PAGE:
Medical diplomacy is the government-sponsored promotion of health and wellness in other countries with the aim of building relationships that will help the donor country get its way in world politics, or, less cynically, is a reflection of the core value of the citizens of the donor country for helping others. Wealthy countries are able to practice this type of diplomacy better than less wealthy (with Cuba as a notable exception, see below) and the countries of the “global north” spend from $200 million (Denmark) to almost $6 billion (US) per year to improve health in the global south (Institute for Health Metrics and Evaluation 2009). A wide range of groups and individuals in the US have advocated for a greater emphasis and role for US global health aid in foreign relations. For example, an expert committee of the National Academies of Science, Institute of Medicine, in their “Recommendations to the New Administration,” called on the President to “highlight health as a pillar of U.S. foreign policy” and establish an interagency committee to coordinate the effort, and stated that “long-term diplomatic, economic, and security benefits for the United States will follow” (IOM 2009). In 2008, a DOD analyst, Donald Thompson, pointed out the critical role of medical diplomacy can have in the nation-building efforts in Afghanistan (Thompson 2008). One of the earliest politicians to emphasize medical diplomacy is former Health and Human Services Secretary, Tommy Thompson, who in an 2004 article called for closer integration of US health and foreign policies (Thompson 2004) (and claimed to have invented the term [Big Think]).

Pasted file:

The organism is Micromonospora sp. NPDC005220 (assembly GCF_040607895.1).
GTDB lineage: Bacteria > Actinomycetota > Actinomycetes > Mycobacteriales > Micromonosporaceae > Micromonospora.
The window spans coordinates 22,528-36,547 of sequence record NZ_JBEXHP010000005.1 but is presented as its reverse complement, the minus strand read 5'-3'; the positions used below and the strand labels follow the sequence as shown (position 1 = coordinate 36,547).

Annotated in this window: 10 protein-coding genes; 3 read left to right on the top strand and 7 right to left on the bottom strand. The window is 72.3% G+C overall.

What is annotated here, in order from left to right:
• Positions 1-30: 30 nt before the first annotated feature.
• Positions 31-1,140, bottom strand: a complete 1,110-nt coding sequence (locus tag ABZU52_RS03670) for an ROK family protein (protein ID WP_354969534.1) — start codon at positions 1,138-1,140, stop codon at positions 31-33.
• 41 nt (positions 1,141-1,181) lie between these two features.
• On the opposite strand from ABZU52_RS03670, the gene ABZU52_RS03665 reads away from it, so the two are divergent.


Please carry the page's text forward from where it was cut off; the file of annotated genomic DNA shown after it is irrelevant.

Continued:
While the current administration has made a major commitment of material aid to addressing the big three of global health infectious diseases (HIV/AIDS, TB, and malaria) through its Global Health Initiative (GHI) and the implementing programs are directed through the USAID within the State Department and, according Kerri-Ann Jones, Assistant Secretary, Bureau of Oceans and International Environmental and Scientific Affairs, “The GHI is under development with the State Department leading an active interagency process” (Remarks Nov 2009), there does not seem to be a senior official nor an office for global health diplomacy. The 2009 Kaiser Family Foundation report on the US government global health “architecture” notes: “Despite the growing engagement of the U.S. government in global health, there is currently no formal, authoritative, coordinating mechanism for the U.S. response” (KFF 2009).